Red-blue divide comes to DVD Clubs

Ask Barbara Halpern which Hollywood hits she has enjoyed lately and she needs a long minute to think.

"I like independent films," says the left-leaning Washingtonian, who describes herself as a " '60s person."

These days, Ms. Halpern's political viewpoint increasingly finds its way into her entertainment choices. A few months ago she heard about Ironweed (, a new DVD-of-the-month club that showcases provocative shorts and features - new immigrants' perspectives on border crossings, Iraqis' perceptions of the American presence, a US energy firm's travails in post-Soviet Georgia. She signed up for a year, becoming part of a niche-DVD-club groundswell. In order to serve increasingly fragmented interests, subscription clubs now cater to ideologies and specialties, serving as savvy aggregators for consumers seeking to build personal movie libraries, generally for about $15 a month.

Label yourself politically conservative? Spiritual - with or without a religious affiliation? A sci-fi fanatic? Scouring film festivals for obscure features, the clubs find entertainment choices - including straight-to-disc movies - by filmmakers far outside the mainstream.

"The films we're looking for are, first and foremost, entertaining, and they provoke discussion," says Adam Werbach, Ironweed's founder. "But we are firmly set against the kind of didactic films normally thought of when you mention 'progressive' or 'political' films." Michael Moore might be one part the genre, in other words, "but too often people think of him as the beginning, middle, and end of it." Ironweed charges subscribers $14.95 a month.

Mr. Werbach hopes screenings of Ironweed films - such as one planned for April in its home city, San Francisco - will build community conversations around issues.

There is action at the other end of the political spectrum too. "Work by conservative filmmakers is very hard to find," says Jeff Rubin, who runs the new Conservative DVD Club (, an outgrowth of a book club and an arm of Eagle Publishing in Washington. His site sells DVDs individually, many starting at $19.95.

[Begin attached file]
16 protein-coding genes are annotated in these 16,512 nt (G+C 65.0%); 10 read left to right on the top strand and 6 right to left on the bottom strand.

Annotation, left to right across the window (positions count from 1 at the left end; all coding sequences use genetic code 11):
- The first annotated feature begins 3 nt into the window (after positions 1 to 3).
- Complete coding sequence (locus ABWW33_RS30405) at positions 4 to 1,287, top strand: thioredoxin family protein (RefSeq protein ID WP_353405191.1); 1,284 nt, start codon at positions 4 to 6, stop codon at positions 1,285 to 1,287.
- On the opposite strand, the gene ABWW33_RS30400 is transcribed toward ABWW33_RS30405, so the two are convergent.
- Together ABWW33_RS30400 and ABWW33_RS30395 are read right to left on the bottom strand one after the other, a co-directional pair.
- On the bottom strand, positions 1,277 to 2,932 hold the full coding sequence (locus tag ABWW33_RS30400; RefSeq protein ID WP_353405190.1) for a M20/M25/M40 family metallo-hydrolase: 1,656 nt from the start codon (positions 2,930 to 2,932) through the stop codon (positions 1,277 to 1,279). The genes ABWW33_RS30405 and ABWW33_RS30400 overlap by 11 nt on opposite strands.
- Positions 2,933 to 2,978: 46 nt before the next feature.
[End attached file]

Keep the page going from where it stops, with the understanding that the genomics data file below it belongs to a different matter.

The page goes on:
"Basically, we just noticed that within the [Conservative Book Club] we were selling more DVDs," he says, particularly a favorable biopic of firebrand columnist Ann Coulter. "For business reasons, we thought it might be a good reason to branch out into DVDs, but also for mission purposes. Our long-term goal is to sell product, but also to be a place where conservative filmmakers know that they can market their wares."

Mr. Rubin grapples with the definition of a conservative film. He cites the work of liberal-tweaking documentarian Evan Maloney and names "Broken Promises: The United Nations at 60." But he also holds up no less a mainstream hit than "Groundhog Day" as a parable about a selfish man who learns the rewards of self-sacrifice. He considers "Cinderella Man" "the anti-Brokeback Mountain" for its very different interpretation of masculinity, representing an approach that better serves a large bloc of Americans. "It treats characters for whom church and family are important with something other than sneering contempt," says Rubin, who calls Christians the conservative movement's core.

Others target deep-felt ideologies apart from politics. Movie fans with a fundamental take on Christianity, for example, can buy films at

Another strain of hopeful filmmaking - one not tied to any one faith - is showcased by Spiritual Circle Cinema ( "This is very definitely a niche audience, but it's a very large niche," says Stephen Simon, the film producer who founded Spiritual Circle in 2004. He names "Field of Dreams" and "Eternal Sunshine of the Spotless Mind" as two of the more recognizable films that would qualify. Mr. Simon's site now has 20,000 monthly subscribers worldwide, he says, despite virtually no marketing beyond word of mouth. "There are a lot of people out there who want to make these movies," Simon says. "But unless you can get them distributed, there's no reason for people to make them."

Then there are clubs like sci-fi hotspot (as in William Shatner) which offer compilations of special-interest films for $47.99 per year.

Some observers question whether niche services can find sustainable audiences. A study by MarketCast, a Los Angeles marketing firm, found little difference in the viewing preferences of moviegoers who called themselves religious or nonreligious. And Hollywood, often tagged with a left tilt to begin with, has notched a number of message films of late, including "Syriana" and "Munich."

"Generally I think that ... there's a huge wave pushing toward the mainstream," says Dave Taylor, an independent marketing expert in Colorado. "So companies that are deliberately focused on not offering mainstream [fare] do not have a long-term-sustainable business model."

Others maintain that success will come to those who unearth films as engaging as they are focused. Werbach expects the field to become more crowded as new niche services launch clubs with aims quite different from his. But he's confident. "The truth is," he says with a laugh, "liberals make better films."

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